But then, the oddest thing happened. I got home, and managed to clean myself up despite not being able to use any of my limbs, and I wanted to try again. I wanted to go back and do better than I had the first class. I wanted to be able to look back in a month and realize I’d made progress. Don’t misunderstand me, in no way did I feel good. My missing endorphins didn’t make a surprise appearance and make me feel blissful and alive; I felt like death had run me over in a steam roller. But I still wanted to go back! So I’m heading to my second class this morning, and I’m hoping I don’t need help crawling into my house because Jamal left yesterday for a business trip, and Fitz is only interested in licking the sweat off my forehead and shins.
Wish me luck!
June 6, 2016 / life / dog /
Every city has that one neighborhood for me: Paris has Montmartre, Rome has Trastevere, and Barcelona, as we happily discovered, has Gràcia. An authentic, charming, local’s-only neighborhood, nestled above l’Eixample, Gràcia extends as far north as Park Güell, but the pocket we fell in love with is between Avenue Diagonal and Travessera de Dalt. We felt the same way walking around Gràcia as we did the very first time we visited Montmartre years ago: we could absolutely live here. Finding Gràcia was easily one of the highlights of the entire trip for us, more than any of the attractions we bought tickets for, or the restaurants that were highly-rated online. Just walking around and falling in love with the neighborhood, its locals, its shops and restaurants, its slightly shabby architecture, made both of us wish we could move right in and never leave.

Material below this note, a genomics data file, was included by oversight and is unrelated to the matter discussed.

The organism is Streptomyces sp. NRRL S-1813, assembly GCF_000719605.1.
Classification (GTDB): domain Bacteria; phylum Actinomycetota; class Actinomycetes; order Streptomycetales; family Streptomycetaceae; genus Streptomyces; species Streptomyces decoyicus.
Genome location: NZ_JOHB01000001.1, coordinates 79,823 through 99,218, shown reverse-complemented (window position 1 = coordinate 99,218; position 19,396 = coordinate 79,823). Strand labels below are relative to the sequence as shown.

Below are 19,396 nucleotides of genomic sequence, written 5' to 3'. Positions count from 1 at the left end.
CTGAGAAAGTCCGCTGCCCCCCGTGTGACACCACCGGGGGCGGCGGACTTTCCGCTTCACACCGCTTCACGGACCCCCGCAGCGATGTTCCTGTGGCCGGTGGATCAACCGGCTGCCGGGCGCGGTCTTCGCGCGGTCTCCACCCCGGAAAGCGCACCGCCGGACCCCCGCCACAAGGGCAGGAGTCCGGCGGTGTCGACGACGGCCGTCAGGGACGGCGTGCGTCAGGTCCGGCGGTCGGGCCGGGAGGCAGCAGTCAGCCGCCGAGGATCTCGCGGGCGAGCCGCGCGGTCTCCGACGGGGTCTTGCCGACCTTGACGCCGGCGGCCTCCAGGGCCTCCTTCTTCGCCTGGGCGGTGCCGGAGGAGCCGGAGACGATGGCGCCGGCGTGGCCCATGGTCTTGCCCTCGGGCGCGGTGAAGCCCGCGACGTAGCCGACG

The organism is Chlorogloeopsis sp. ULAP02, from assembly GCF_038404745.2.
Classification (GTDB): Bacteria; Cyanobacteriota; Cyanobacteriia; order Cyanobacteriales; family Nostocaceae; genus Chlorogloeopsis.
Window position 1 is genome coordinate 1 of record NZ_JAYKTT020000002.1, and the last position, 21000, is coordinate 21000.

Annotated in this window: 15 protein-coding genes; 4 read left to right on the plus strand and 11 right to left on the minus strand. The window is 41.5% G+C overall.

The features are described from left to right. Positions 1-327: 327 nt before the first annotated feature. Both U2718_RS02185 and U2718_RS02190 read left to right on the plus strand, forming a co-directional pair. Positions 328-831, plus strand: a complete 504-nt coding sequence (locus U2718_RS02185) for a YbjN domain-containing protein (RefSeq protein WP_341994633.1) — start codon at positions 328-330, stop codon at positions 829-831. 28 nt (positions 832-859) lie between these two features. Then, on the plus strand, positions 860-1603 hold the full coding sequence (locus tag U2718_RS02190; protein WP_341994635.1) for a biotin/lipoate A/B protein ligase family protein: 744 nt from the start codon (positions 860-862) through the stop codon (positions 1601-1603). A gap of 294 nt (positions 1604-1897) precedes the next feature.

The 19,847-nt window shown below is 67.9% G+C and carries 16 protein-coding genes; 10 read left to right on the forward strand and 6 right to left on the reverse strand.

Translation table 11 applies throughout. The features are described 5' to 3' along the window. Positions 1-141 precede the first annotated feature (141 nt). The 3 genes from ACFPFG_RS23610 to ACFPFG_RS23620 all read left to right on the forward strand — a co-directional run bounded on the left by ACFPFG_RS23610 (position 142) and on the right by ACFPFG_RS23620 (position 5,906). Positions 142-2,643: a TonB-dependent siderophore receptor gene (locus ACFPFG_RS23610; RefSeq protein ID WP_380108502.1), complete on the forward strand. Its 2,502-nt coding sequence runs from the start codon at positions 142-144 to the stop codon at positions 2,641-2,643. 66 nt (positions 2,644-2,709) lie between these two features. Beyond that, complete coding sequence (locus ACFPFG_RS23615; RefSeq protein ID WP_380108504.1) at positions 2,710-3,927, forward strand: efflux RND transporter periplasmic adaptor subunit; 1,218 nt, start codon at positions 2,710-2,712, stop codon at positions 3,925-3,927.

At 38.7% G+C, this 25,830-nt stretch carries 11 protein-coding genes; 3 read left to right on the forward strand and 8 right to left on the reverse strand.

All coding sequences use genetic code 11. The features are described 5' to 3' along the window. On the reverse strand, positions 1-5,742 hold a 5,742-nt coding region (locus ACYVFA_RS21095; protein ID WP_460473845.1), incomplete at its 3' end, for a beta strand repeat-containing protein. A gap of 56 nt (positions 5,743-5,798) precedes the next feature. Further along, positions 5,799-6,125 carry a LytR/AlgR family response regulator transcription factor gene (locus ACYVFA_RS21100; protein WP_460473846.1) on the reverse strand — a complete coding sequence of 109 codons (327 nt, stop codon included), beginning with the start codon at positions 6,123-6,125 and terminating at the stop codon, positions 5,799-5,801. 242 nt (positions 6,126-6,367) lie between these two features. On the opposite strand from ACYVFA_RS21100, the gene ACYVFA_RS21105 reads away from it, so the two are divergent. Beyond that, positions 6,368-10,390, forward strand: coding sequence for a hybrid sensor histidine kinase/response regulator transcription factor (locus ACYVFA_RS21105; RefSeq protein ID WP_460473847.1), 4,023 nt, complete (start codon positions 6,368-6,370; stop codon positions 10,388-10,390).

But we had to leave, at some point, because
life is super unfair all good things must come to an end. Or something. I don’t like to talk about politics much around here, I do enough of that in real life off-line, but the upcoming presidential election might very well provide an ideal opportunity to get the fuck out of America for a few years. And I know exactly where we’ll land. Mostly because I didn’t get to actually eat any of those magical marzipan creations at La Boqueria, and I need to know if they taste as good as they look.
And thus concludes the vacation photos from our trip to Spain. Thank you so much for tolerating me these last few weeks! Now back to our regularly scheduled, not-Spain content. Boo.
Did I mentioned we loved Barcelona? The weather was glorious, all sunny skies and crisp morning breezes; there was only one afternoon where temperatures rose into the 70s, and it coincided with our visit to Park Güell to see more of Gaudí’s work. We underestimated how much time it would take to get there on the metro, and then we got lost trying to find it, and since the tickets are good only for a specific time slot, we were sort of in a panic. You only need tickets to see the Gaudí structures, and the rest of the massive, sprawling park is free to the public. Families were having picnics, there were men playing guitar, but I was frankly most excited to see the exact spot where Top Model Cycle 7 had their final runway challenge (Jamal did not understand). Park Güell was originally intended to be a private housing development, with shared green space for about 60 Gaudí-designed homes. They only ended up building 2 or 3 before running out of money, and Gaudí lived in the model home. For a man who designed such intricate, visionary buildings, he lived rather modestly; his bedroom contained a single bed, a crucifix, and one small bedside table.